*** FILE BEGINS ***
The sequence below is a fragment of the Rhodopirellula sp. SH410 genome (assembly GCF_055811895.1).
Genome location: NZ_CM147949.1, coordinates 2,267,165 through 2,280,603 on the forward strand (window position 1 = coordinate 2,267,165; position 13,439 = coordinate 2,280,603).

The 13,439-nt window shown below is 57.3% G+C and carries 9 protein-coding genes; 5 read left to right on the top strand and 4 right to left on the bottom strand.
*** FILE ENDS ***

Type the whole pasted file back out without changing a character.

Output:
The sequence below is a fragment of the Rhodopirellula sp. SH410 genome (assembly GCF_055811895.1).
Genome location: NZ_CM147949.1, coordinates 2,267,165 through 2,280,603 on the forward strand (window position 1 = coordinate 2,267,165; position 13,439 = coordinate 2,280,603).

The 13,439-nt window shown below is 57.3% G+C and carries 9 protein-coding genes; 5 read left to right on the top strand and 4 right to left on the bottom strand.